A few union leaders and numerous Democratic politicians looking to impress their children have opined gently on the Occupy Wall Street Movement. Soon everyone will be expected to take sides on this formless melodrama. The growing number of protests around the country—hell, why not around the world—will be duly reported. Already, this so-called movement is being caricatured as the left’s response to the Tea Party.
Naomi Klein, the J.K. Rowling of outlandish non-fiction, blessed the protests last week. She saluted her New York audience’s most extravagant conceit: that they speak for 99% of humanity. She congratulated them for having a fixed address and a fixed target: the greed of the other one percent. Klein praised a gathering that answers to text messages and has no agreed program—except admiring their own empathetic qualities—as “horizontal and deeply democratic.” She closed on a sentiment that must have been inspired by the towers of Manhattan: “Let’s treat this beautiful movement as if it is the most important thing in the world. Because it is. It really is.”
All this is indisputably entertaining but it’s not smart politics. And the sooner the adult in the White House and his ancient political machine—the Democratic Party—addresses that fact, the better their chances of not being humiliated in next year’s election.
America’s boisterous public square can be frustrating for political strategists. Spontaneous, anarchic sound-bites can out-shine mainstream politicians and can drown out the subtle, careful utterances of elected politicians. Still, genuine democrats can’t hesitate to defend the right to protest in unorthodox, peaceful ways. The suggestion by Herman Cain that these people are “un-American” shouldn’t go unchallenged. A great democracy doesn’t have a dress code or fixed set of beliefs.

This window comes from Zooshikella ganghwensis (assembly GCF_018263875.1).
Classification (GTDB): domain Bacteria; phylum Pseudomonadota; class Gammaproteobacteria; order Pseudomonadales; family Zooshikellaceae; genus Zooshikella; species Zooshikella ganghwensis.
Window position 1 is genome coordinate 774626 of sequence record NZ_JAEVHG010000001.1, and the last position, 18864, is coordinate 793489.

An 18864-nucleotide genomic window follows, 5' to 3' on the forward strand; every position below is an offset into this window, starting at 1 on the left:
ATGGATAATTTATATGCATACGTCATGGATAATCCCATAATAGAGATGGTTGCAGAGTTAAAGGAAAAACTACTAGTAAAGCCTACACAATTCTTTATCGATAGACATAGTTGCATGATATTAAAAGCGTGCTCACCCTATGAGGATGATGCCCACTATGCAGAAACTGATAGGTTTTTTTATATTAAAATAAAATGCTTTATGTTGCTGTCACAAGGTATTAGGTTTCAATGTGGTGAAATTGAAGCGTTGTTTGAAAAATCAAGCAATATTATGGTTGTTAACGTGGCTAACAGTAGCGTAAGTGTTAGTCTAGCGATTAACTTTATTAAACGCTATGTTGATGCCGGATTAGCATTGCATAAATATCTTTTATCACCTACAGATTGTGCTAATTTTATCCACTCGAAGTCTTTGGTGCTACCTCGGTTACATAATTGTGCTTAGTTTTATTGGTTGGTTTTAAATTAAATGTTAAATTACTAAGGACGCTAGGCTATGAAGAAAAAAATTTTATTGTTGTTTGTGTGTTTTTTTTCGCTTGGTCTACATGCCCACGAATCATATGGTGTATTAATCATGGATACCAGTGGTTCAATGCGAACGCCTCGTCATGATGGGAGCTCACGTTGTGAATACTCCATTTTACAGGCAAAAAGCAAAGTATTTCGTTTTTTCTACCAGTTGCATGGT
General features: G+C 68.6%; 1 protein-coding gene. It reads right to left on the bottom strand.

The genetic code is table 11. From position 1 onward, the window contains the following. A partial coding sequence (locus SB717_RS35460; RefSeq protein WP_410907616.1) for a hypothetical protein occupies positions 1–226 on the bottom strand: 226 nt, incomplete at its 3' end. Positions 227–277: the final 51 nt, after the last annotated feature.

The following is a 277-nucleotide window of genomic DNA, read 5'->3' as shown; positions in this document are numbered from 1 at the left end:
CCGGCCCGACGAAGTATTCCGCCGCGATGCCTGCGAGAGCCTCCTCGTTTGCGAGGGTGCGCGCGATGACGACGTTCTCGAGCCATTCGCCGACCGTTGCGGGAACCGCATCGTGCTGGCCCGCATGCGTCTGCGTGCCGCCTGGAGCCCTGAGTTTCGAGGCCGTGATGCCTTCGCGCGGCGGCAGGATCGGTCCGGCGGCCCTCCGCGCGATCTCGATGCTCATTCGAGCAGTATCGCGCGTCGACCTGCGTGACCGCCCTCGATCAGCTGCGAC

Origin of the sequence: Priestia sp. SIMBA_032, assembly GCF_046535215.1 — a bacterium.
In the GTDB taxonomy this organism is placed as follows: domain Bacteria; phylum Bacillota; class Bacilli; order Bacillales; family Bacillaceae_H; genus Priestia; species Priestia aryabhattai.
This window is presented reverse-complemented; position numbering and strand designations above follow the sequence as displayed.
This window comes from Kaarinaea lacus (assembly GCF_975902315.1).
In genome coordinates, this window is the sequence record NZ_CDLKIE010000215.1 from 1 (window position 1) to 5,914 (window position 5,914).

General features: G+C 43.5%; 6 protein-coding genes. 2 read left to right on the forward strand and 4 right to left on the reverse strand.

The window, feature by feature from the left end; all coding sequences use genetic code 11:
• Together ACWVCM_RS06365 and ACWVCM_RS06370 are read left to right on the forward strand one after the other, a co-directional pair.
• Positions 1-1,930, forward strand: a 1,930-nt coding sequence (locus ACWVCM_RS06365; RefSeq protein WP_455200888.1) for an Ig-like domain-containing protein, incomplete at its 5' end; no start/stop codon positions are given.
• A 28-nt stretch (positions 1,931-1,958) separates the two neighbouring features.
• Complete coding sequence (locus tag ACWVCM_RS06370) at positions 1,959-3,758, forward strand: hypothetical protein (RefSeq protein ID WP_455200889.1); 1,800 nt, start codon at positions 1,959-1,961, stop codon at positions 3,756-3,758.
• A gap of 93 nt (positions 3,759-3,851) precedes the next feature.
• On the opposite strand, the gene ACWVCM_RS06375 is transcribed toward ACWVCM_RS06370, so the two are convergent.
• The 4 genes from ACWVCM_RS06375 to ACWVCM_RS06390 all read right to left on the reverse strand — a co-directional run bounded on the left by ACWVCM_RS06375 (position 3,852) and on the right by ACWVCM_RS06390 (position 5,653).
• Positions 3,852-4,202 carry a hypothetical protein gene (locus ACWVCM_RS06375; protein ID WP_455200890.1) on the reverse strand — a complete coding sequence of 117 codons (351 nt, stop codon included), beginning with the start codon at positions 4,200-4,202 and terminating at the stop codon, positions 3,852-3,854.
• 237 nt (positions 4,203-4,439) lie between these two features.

Nevertheless, activists who elected Obama and decades earlier, campaigned for Gene McCarthy, Robert Kennedy George McGovern and Bill Clinton adopted a vision of America and a vision of American politics that are very different from those expressed by Naomi Klein. They understood that just saying that you speak for the people is easier than bothering to win democratic elections. But they knew that elections allow for real change.
When they won elections, they compromised; they pursued a higher standard not just a “better” standard of living for Americans. They were all market democrats and insisted they could better manage a capitalist society than their more ideological opponents. And when they lost, the new age politics of Ms. Klein accomplished nothing.
After the wondrous summer of 1967, tens of thousands of young people settled down and “got clean for Gene.” They entered mainstream democratic politics with a vengeance, driving a war president from office. Conversely, the darlings of the media then, the counter-culture that shunned the old politics, produced nothing of lasting consequence except alarming film footage of social disorder that helped elect Ronald Reagan and Richard Nixon.